How Do You Make It Personal?

How Do You Make it Personal? After All we owe it to THEM, The CIVILIANS!

Someone Recently asked me if there is anything I do to Study Fatal Fires in my State.

Below is the Powerpoint Format I use. I Try to make it as Personal as I can based on the Information Available online. NONE of these Particular Fires I was at, however Based on the Information I put myself there and Play What If’s. I Put in my own Different Factors (Staffing, Time of Day, Location of Fire, ETC…)

To Take it a Step Further I Look up the Actual Radio Traffic Using Broadcastify, Look up Pictures and Videos and Even Make Simulations.

So I ask you: What Do YOU Do to Make it Personal?

When Studying these Fires Look Particularly at: Fire and Smoke Conditions, Where the Victim was Found and In What Conditions they were in, Actions the Fire Department Did, and How it Affected the Rescue Effort.

We are NOT Bashing or Monday Morning Quarter-backing the Departments involved, Instead We are Trying to Learn from their Experiences!

 

 

2017 Civilian Fire Fatalities in Ohio

August Fire Notes

All,

Below is another New Feature I am Trying out. It is Called “Fire Notes” a Collection of Notes, Tips, and Ticks, Quotes, Etc. that I pick up throughout the Month.

Take a Look at it Below and Let me know what You Think. If I Get Good Results with it, I will keep Posting these in the Future.

For a Downloadable PDF Click HERE

Thanks for Taking the Time,
Ethan Bansek

Knee Walls- A Guest Post

Below is a Great article on Knee Wall Fires by Howard Rinewalt.

Knee walls

The presence of knee walls holds the dangers of hidden fire and rapid fire progression. Identifying knee walls early in the fire will allow for actions to decrease the chance of hidden fire finding you before you can find it . Let’s discuss knee wall construction.

Typically found in the half story of a home. The knee wall is in place to basically take a room from looking like a triangle to a box, much more livable. Also found in A frame houses. They will be upstairs on the story and a half and down stairs on A frame homes. A lot are used for storage so the presence of heavy contents and hidden fire creates a large risk for rapid fire progression. We should do some things to improve interior conditions if we feel fire is present in the knee walls.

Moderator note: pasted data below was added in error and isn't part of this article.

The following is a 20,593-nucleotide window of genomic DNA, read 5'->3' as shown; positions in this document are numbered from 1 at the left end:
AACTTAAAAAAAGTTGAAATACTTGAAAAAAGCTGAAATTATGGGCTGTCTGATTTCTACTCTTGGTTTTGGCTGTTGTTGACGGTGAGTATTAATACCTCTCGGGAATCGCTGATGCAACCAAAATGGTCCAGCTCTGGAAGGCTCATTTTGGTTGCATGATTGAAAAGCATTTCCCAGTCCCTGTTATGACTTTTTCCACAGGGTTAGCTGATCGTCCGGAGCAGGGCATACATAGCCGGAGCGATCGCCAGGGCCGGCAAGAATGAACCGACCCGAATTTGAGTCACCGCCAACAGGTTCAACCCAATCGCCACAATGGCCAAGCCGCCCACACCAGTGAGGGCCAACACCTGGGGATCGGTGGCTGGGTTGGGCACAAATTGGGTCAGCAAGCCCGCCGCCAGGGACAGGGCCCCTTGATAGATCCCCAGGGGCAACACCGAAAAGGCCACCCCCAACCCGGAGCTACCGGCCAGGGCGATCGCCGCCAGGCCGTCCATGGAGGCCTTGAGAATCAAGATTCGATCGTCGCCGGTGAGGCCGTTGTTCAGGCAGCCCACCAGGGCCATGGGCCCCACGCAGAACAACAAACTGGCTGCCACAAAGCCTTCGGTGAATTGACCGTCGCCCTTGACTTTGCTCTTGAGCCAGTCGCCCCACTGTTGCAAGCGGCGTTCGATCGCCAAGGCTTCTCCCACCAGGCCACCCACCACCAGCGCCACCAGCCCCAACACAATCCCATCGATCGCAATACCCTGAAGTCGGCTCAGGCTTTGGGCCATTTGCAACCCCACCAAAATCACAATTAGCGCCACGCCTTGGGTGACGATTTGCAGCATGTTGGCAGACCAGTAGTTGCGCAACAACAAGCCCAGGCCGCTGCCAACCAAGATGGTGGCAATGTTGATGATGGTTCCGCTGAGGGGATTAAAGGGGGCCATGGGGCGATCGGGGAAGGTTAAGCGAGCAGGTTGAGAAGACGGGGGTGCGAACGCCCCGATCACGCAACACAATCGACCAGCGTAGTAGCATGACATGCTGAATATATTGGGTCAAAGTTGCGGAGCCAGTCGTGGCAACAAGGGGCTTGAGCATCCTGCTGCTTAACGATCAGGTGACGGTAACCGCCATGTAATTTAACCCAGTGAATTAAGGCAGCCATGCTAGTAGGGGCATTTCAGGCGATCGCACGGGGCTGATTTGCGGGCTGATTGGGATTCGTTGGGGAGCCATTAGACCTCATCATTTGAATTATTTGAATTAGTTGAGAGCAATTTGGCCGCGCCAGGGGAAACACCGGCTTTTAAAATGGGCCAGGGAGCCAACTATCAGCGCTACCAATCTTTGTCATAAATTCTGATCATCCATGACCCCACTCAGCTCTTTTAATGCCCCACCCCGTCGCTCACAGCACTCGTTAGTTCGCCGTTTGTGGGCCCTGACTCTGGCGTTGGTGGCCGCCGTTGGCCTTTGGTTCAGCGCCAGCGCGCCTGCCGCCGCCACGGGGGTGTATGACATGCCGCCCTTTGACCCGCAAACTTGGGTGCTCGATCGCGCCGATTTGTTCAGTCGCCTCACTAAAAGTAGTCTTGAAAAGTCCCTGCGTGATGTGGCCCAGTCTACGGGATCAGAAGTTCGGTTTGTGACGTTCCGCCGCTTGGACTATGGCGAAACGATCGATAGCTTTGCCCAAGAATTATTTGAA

Identifying the presents of knee walls is fairly easy. Your first clue will be dormers. We are looking for real dormers not faux. If dormers are present we should report to the gable end and check for windows. Our confirmation of a half story will be a steep pitch roof with real dormers and gable windows. We have knee walls without a doubt.

Any working fire in a half story that has high heat and zero visibility requires aggressive roof top operations coordinated with aggressive engine operations. This is not the place to drag ass. We want a crew inside opening ceiling on division one and a crew opening walls on division two. We have a good opportunity of slowing the fire from the underside and fully extinguishing it from the same level of the knee wall, this is only completed by opening the voids.

Ventilation in a half story should be placed directly over the knee wall. This action can be achieved by placing your top cut even with the area that the top of the dormer attaches to the roof. This is on dormers that are towards the eave. Dormers that come directly off of the ridge, use the same concept. But, make your top cut even with the bottom of the dormer. This will allow heat in the knee wall void to exit the structure, this will make things safe for the crew opening the voids. After this is complete make a second vent hole by cutting normally or busting the dormer windows. MAKE SURE THIS IS COORDINATED !!!! Your knee wall heat hole should be priority!

Do not take any half story for granted as a bread and butter fire. You can literally not find fire in a story and a half and unknowingly have it burning out of control right next to you in a knee wall. Open the voids, vent low so the heat is released from the voids and be an aggressive firefighter. This is not the time to drag your feet or have no plan. Knee walls are dangerous! But, so is being a firefighter. Do your job, know your job and know how the building will kill you. Be safe
-Rinewalt

 Additional Info HERE